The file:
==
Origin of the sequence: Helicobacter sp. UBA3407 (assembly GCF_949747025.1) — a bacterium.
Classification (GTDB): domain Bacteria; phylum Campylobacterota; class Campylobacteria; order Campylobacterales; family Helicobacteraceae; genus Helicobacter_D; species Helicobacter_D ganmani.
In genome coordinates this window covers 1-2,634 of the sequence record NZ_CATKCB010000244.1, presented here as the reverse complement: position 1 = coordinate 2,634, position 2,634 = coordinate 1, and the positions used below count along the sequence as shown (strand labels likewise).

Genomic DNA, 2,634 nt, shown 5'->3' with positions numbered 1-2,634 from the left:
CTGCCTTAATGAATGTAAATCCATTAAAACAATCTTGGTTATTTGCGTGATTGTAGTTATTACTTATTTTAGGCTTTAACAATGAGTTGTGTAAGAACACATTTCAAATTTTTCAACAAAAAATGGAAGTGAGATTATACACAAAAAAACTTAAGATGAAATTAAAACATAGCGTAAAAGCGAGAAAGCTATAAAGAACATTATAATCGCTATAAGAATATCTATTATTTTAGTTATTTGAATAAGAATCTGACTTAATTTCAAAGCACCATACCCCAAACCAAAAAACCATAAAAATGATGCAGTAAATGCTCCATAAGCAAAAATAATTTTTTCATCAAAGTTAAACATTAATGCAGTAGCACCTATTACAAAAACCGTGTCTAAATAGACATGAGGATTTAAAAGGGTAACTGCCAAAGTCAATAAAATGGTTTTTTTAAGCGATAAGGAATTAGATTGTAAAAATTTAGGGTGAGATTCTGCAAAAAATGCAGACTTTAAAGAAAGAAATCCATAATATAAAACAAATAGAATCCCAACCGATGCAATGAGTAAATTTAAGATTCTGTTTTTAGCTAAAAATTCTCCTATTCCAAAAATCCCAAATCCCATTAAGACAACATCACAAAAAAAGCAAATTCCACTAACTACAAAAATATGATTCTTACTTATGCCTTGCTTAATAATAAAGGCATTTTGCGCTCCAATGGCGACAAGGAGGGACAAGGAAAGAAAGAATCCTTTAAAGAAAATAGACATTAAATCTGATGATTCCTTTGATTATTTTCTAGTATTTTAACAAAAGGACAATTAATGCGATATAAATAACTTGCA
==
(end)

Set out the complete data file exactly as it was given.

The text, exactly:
Origin of the sequence: Helicobacter sp. UBA3407 (assembly GCF_949747025.1) — a bacterium.
Classification (GTDB): domain Bacteria; phylum Campylobacterota; class Campylobacteria; order Campylobacterales; family Helicobacteraceae; genus Helicobacter_D; species Helicobacter_D ganmani.
In genome coordinates this window covers 1-2,634 of the sequence record NZ_CATKCB010000244.1, presented here as the reverse complement: position 1 = coordinate 2,634, position 2,634 = coordinate 1, and the positions used below count along the sequence as shown (strand labels likewise).

Genomic DNA, 2,634 nt, shown 5'->3' with positions numbered 1-2,634 from the left:
CTGCCTTAATGAATGTAAATCCATTAAAACAATCTTGGTTATTTGCGTGATTGTAGTTATTACTTATTTTAGGCTTTAACAATGAGTTGTGTAAGAACACATTTCAAATTTTTCAACAAAAAATGGAAGTGAGATTATACACAAAAAAACTTAAGATGAAATTAAAACATAGCGTAAAAGCGAGAAAGCTATAAAGAACATTATAATCGCTATAAGAATATCTATTATTTTAGTTATTTGAATAAGAATCTGACTTAATTTCAAAGCACCATACCCCAAACCAAAAAACCATAAAAATGATGCAGTAAATGCTCCATAAGCAAAAATAATTTTTTCATCAAAGTTAAACATTAATGCAGTAGCACCTATTACAAAAACCGTGTCTAAATAGACATGAGGATTTAAAAGGGTAACTGCCAAAGTCAATAAAATGGTTTTTTTAAGCGATAAGGAATTAGATTGTAAAAATTTAGGGTGAGATTCTGCAAAAAATGCAGACTTTAAAGAAAGAAATCCATAATATAAAACAAATAGAATCCCAACCGATGCAATGAGTAAATTTAAGATTCTGTTTTTAGCTAAAAATTCTCCTATTCCAAAAATCCCAAATCCCATTAAGACAACATCACAAAAAAAGCAAATTCCACTAACTACAAAAATATGATTCTTACTTATGCCTTGCTTAATAATAAAGGCATTTTGCGCTCCAATGGCGACAAGGAGGGACAAGGAAAGAAAGAATCCTTTAAAGAAAATAGACATTAAATCTGATGATTCCTTTGATTATTTTCTAGTATTTTAACAAAAGGACAATTAATGCGATATAAATAACTTGCA